FDA reviews reports showing link between weight loss drug and suicide; new data suggests otherwise
Health officials are looking into inconsistent findings that suggest some patients taking popular weight loss medications have suicidal thinking.
Earlier this week, the Food and Drug Administration said it would review reports showing some people who take Semaglutide and similar medications reported having suicide thoughts.
But on Friday, data was released which contradicts those reports.
Researchers from the National Institutes of Health have discovered people taking Semaglutide had between a 49% and 73% lower risk of suicidal thoughts compared those given other medications.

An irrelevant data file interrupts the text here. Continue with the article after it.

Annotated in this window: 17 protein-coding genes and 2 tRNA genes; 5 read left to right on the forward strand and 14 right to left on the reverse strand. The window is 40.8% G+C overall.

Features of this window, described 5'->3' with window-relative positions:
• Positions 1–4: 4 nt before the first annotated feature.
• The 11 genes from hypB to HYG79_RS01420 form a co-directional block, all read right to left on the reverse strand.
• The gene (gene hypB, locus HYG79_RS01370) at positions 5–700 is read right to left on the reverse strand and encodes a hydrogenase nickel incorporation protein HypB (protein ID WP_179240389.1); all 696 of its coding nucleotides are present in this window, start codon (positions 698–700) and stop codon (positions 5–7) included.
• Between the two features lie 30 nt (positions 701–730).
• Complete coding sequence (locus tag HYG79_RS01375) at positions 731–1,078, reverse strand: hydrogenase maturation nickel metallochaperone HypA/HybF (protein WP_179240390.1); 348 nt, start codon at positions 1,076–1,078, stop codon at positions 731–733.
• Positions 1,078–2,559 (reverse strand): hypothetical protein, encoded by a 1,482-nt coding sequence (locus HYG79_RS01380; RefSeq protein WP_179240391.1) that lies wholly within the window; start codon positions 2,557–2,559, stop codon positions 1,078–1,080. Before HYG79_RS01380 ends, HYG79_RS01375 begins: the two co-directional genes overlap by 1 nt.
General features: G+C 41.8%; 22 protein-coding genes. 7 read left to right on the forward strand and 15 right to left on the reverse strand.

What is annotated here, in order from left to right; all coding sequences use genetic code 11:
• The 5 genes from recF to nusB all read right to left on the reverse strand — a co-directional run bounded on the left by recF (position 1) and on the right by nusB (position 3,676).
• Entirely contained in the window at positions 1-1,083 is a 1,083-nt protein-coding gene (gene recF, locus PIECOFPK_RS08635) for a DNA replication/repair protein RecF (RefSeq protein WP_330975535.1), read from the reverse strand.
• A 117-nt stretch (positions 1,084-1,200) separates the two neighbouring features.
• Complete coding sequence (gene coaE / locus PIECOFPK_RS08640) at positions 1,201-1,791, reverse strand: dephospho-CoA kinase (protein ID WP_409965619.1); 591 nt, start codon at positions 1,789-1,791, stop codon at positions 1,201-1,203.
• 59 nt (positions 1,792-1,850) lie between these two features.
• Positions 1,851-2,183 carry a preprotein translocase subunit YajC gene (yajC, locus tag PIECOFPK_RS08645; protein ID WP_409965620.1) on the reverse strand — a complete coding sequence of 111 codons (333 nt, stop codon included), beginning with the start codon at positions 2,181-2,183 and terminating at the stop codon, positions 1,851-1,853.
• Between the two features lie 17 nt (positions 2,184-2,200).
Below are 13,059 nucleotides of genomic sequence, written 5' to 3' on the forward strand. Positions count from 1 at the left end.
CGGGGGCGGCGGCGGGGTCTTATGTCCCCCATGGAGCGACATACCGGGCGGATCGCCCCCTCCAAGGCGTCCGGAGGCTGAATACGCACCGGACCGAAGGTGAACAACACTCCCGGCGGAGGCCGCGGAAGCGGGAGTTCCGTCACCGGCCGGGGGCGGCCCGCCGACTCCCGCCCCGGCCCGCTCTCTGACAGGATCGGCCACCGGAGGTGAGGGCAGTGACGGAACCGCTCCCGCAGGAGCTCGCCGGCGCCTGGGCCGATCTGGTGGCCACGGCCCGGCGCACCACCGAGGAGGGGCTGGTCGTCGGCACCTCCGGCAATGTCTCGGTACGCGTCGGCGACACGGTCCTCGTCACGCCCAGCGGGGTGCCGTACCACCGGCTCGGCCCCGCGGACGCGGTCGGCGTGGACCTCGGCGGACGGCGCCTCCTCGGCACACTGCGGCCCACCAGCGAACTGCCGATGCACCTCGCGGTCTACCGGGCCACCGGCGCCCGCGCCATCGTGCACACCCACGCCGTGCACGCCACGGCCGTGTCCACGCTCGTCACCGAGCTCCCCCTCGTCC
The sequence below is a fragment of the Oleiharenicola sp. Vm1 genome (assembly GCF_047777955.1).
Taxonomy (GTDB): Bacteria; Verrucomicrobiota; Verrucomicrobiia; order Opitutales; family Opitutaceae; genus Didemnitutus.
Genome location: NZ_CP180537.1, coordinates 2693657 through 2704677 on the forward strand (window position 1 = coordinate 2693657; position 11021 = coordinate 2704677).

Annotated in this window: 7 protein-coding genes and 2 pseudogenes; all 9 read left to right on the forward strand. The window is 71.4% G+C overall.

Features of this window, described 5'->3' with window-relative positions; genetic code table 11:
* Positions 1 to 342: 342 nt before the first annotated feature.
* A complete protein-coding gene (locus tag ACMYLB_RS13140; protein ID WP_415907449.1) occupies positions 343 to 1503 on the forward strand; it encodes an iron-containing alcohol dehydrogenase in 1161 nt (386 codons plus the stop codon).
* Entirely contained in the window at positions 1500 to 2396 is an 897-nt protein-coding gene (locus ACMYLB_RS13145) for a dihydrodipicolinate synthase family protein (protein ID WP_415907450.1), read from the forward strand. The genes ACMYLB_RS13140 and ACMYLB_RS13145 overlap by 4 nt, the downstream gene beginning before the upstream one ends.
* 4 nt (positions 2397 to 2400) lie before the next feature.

"Studies are showing actually that the medications decrease depression. Depression can be complicated because people with obesity tend to have a higher rate of it," says Dr. Neil Floch, the head of bariatric surgery at Greenwich Hospital.
Florch says it's important for people to meet with a doctor in person for a thorough exam and go over potential side effects from medications for obesity and Type 2 diabetes.
"The drug may be good for one person, but not very good for another. Buyer beware. Meet with a physician who is knowledgeable," says Floch.
Floch says common side effects of these medications include nausea, vomiting, flex and belly or abdominal pain.
People can also experience rare complications such as severe pancreatitis, thyroid cancer and gall bladder problems.